ICC calls on tax authorities to review tax treatment of international takeovers and mergers
The International Chamber of Commerce (ICC) has today issued a statement calling on governments to review their approach to the taxation of international takeovers, reorganizations and mergers.
The policy statement highlights concerns about a view put forward by a number of governments that it is appropriate to tax international transactions occurring entirely outside their jurisdictions, where part of the transactional value stems from underlying assets in that state.The policy statement highlights concerns about a view put forward by a number of governments that it is appropriate to tax international transactions occurring entirely outside their jurisdictions, where part of the transactional value stems from underlying assets in that state.
The business organization – which represents companies in over 120 countries around the world – noted the potential adverse effect of such tax polices on international trade and investment. It drew particular attention to concerns about the use of retrospective changes in law to implement such an approach.
Chairman of the ICC Commission on Taxation Robert Couzin said: “ICC encourages governments to avoid unnecessary fiscal impediments to international mergers and reorganizations. Consistency and clarity for business is especially important during this time of economic stress”.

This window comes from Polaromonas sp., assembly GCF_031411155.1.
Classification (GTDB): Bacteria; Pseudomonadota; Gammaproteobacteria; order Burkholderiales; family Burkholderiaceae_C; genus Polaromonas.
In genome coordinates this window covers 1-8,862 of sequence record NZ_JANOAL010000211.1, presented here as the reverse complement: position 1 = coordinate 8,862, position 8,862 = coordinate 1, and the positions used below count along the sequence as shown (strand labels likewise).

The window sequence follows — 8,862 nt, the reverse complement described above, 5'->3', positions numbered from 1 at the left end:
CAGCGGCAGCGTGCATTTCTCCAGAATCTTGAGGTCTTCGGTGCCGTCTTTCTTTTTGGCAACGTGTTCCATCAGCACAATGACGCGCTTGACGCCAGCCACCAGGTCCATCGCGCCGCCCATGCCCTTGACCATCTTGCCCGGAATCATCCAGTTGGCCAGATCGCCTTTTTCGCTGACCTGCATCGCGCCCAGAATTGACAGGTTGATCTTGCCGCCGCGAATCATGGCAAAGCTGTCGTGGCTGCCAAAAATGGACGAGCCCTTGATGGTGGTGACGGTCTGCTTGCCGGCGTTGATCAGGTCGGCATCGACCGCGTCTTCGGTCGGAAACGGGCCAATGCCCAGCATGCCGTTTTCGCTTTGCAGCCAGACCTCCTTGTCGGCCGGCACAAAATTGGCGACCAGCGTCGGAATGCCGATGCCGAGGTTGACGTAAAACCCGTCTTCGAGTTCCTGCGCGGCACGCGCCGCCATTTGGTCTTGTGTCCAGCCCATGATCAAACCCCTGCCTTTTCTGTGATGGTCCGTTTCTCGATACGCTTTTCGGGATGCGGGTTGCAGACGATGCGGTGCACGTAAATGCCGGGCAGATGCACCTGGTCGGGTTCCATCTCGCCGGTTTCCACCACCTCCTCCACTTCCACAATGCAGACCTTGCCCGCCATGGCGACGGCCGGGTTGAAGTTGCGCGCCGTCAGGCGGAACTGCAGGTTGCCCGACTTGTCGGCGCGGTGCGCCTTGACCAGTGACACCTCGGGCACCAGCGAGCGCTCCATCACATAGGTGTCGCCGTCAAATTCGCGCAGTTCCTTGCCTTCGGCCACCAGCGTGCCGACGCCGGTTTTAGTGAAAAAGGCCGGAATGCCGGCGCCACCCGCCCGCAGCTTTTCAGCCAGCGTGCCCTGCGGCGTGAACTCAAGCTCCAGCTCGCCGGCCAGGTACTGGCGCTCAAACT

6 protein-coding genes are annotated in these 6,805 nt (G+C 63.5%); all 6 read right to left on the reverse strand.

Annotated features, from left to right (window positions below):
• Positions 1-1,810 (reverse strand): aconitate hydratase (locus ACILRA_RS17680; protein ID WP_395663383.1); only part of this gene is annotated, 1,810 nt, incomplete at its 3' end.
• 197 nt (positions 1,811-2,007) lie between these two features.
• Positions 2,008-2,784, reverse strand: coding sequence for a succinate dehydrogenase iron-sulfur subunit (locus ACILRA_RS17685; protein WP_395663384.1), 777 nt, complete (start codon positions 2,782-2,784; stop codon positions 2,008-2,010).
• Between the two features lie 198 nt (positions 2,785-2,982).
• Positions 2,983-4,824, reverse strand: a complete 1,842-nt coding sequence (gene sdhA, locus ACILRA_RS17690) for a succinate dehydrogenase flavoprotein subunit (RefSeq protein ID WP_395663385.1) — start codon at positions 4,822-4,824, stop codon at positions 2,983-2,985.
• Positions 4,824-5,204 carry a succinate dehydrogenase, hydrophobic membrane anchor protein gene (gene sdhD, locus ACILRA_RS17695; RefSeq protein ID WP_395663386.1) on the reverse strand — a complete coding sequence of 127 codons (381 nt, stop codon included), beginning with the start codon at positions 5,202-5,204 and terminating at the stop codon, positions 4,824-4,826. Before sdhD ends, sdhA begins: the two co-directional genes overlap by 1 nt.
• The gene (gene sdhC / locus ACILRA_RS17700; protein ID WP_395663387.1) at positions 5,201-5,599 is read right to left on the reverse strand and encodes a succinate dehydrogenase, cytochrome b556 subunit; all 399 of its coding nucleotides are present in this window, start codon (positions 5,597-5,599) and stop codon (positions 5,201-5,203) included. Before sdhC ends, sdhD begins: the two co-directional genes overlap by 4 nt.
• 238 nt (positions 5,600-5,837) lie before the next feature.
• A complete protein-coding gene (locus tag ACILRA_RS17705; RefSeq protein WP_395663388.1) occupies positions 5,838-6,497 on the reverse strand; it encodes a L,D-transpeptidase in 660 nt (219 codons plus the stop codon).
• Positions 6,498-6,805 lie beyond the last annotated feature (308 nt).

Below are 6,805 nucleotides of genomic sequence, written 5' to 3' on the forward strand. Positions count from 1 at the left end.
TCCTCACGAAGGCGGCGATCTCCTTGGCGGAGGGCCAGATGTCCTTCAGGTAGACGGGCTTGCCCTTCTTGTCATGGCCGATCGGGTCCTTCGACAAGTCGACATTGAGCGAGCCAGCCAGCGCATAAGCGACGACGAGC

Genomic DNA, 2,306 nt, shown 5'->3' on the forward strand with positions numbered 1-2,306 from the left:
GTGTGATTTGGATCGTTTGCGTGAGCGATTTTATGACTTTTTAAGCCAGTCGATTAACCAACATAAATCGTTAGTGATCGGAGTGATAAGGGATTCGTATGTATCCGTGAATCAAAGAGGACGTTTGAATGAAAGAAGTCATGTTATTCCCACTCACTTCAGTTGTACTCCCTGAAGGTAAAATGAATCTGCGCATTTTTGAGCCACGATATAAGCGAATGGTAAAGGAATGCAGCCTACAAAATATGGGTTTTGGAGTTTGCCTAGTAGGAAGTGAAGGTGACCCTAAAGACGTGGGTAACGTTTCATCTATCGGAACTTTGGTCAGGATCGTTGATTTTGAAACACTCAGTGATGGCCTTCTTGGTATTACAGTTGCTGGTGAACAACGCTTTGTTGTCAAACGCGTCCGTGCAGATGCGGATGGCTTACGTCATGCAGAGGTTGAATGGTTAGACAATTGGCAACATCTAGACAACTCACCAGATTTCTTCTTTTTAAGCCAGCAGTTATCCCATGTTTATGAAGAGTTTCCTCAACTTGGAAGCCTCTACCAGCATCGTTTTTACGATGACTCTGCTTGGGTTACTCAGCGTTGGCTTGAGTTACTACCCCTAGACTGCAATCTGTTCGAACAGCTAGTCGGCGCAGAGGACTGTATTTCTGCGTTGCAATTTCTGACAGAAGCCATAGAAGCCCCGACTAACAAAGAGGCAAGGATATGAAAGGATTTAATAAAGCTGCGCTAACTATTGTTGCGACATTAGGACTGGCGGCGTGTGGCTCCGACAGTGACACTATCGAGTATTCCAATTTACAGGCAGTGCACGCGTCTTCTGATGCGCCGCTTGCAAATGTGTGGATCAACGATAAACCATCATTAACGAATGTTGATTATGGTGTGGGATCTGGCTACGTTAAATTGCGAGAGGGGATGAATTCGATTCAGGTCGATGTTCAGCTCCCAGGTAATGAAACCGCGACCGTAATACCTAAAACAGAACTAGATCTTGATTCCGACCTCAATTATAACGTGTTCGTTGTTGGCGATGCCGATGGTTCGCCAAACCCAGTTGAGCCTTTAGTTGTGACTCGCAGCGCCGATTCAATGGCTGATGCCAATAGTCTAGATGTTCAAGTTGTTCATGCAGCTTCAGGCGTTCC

The ICC statement noted that if this approach were widely adopted, the acquisition of a global corporation with extensive international operations could be subject to taxes in numerous countries with which the transaction had no direct business link. Such a situation would create confusion and a significant impediment to international trade, merger and acquisition activity, as well as foreign direct investment flows.
Jean Rozwadowski, ICC Secretary General added: “The suggestion that countries have jurisdiction to tax takeover transactions, to which they have no direct legal link, is an issue of major concern for international business. There is a real risk that these policies will complicate and hamper international trade and investment flows – contrary to the commendable efforts of many governments to attract businesses by expanding investment opportunities”.